In the modern world of disorder and dissolving nation states, the more US Military superiority we have, the less US national security we actually gain. Maintaining or increasing US military strength has at least 4 negative consequences on the health of US citizens. First, military spending usually distracts scarce financial resources from meeting basic human needs. Every billion dollars spent today beefing up our military against a possible human aggressor means a billion dollars less for the programs essential to protecting Americans from the aggression of infectious diseases. It is true that a small portion of military spending is spent in combating infectious diseases and more spent here could certainly be helpful. However, more B-2 bombers or a new space based anti-missile defense system is just plain wasteful, in the face of this new threat.

 

Second, military units stationed abroad always return home bringing whatever health problems they have with them. There may be as many as a quarter million troops stationed overseas at any given time. Their interactions with foreign populations, combined with their rapid and regular travel habits contribute to globalizing health problems. Sexually Transmitted Diseases, AIDS, anti-biotic resistance and a host of other communicable diseases are now in the pipeline.

 

Another increasingly important effect of ‘military might’ affecting public health falls in the category of terrorism. As our military gains an undisputed level of superiority, we squelch the possibility of any overt enemy attack on our shores. This squelching of overt aggression however, only increases our risks to covert aggression by any hostile individual, group or nation. The bad news: The ultimate weapon of affordability, ease of delivery, and effective human destruction is microbial in nature. In the Conference report on the Anti-Terrorism bill passed last week, a Senator suggested that if this bill passed, it would help protect the American people. This is a dangerous myth. We are all entirely vulnerable to the misuse of lethal or crippling pathogens in nearly every aspect of our lives. Any moderately intelligent person can find at least a dozen ways to infect hundreds if not thousands of people. A 98 cent plastic misting bottle from any drug store, a dose of salmonella from any blend of raw eggs and a 20 second pass around any popular salad bar is just one example. The Tokyo subway nerve gas attack last year killing 12 and injuring over 5,000 wasn’t particularly creative (nerve gas in a paper bag). The fact that members from this same sect went to Zaire posing as relief workers responding to the 1995 outbreak of ebola is, however, truly terrorizing. Imagine the consequences in America if the unibomber, the Oklahoma City bomber or the Trade tower bombers had any training in basic microbiology.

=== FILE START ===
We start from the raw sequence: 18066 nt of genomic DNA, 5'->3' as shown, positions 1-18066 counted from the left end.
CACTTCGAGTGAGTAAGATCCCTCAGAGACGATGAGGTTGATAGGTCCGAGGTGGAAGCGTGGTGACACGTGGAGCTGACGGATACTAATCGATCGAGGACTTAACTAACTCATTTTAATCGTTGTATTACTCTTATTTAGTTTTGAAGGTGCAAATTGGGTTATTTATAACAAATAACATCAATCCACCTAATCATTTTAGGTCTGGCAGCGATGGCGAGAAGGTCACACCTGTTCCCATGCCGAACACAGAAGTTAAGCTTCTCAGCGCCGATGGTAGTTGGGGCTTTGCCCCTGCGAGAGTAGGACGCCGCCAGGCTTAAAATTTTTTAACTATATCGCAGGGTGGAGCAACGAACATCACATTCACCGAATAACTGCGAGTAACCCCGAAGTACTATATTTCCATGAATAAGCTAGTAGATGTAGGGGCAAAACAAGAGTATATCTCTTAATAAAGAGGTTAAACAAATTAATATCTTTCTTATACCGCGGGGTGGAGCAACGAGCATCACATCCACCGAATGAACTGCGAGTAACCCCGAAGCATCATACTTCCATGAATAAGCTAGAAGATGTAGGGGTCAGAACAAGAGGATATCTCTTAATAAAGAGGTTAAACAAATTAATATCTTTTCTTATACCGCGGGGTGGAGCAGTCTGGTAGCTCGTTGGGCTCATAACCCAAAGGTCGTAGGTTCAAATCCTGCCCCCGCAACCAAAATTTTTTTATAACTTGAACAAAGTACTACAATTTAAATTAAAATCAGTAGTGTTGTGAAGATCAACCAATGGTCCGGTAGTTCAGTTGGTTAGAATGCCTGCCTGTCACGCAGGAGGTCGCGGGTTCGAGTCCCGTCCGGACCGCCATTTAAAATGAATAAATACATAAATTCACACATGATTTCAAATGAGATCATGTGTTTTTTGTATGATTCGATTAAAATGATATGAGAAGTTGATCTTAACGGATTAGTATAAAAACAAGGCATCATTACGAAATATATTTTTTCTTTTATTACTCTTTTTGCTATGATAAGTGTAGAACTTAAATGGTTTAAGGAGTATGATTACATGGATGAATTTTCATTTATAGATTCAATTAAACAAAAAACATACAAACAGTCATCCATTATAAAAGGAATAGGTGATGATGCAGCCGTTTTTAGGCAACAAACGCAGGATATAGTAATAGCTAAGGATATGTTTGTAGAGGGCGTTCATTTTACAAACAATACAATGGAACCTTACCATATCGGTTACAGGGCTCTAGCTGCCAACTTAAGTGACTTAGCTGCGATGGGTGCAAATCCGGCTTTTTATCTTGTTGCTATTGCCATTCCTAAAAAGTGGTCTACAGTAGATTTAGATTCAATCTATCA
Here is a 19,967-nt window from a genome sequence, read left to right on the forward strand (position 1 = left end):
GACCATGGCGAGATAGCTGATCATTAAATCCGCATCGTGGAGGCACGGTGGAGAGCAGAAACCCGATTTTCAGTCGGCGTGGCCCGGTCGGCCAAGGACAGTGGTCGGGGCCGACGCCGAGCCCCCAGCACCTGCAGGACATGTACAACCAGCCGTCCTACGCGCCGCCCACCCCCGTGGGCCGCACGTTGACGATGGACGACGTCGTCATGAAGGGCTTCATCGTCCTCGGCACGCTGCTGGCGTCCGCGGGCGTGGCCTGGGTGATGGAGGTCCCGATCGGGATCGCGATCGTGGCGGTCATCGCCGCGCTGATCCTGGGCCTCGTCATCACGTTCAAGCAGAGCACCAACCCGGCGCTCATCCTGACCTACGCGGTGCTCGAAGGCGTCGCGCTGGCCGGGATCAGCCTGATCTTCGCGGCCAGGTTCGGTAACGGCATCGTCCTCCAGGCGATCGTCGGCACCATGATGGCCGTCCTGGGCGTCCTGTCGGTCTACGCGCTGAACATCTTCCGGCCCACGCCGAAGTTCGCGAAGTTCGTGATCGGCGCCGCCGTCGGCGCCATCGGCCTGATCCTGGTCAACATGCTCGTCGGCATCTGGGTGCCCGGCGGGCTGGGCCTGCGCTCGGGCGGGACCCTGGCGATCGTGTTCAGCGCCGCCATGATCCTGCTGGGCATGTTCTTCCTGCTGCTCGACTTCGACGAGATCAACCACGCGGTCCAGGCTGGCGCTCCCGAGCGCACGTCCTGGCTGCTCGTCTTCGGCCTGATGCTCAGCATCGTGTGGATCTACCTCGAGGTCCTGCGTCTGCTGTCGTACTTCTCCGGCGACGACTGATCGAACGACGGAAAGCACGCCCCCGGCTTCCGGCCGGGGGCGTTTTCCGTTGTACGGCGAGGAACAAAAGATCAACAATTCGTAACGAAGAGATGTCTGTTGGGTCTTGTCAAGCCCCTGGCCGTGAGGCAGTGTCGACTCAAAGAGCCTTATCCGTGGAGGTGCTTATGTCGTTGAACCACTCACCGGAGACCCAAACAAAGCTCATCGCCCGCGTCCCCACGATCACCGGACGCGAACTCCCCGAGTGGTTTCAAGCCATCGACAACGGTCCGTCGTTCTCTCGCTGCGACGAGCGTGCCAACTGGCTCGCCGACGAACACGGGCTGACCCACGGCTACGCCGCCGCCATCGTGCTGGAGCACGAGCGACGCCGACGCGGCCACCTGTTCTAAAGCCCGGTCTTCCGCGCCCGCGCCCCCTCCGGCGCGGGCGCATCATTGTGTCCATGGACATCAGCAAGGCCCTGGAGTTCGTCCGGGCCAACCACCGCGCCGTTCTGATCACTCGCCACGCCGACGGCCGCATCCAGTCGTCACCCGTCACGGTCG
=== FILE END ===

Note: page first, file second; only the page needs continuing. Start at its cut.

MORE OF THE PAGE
Senator Hatch reminds us that the “possession of dangerous human pathogens, such as bubonic plague, anthrax…are…readily available to just about anyone…” The December 30, 1995, Washington Post has a story with a headline that leaps off the page: `Man Gets Hands on Bubonic Plague Germ, but That’s No Crime.’ The story is more chilling than the headline. In Ohio, a white supremacist purchased three vials of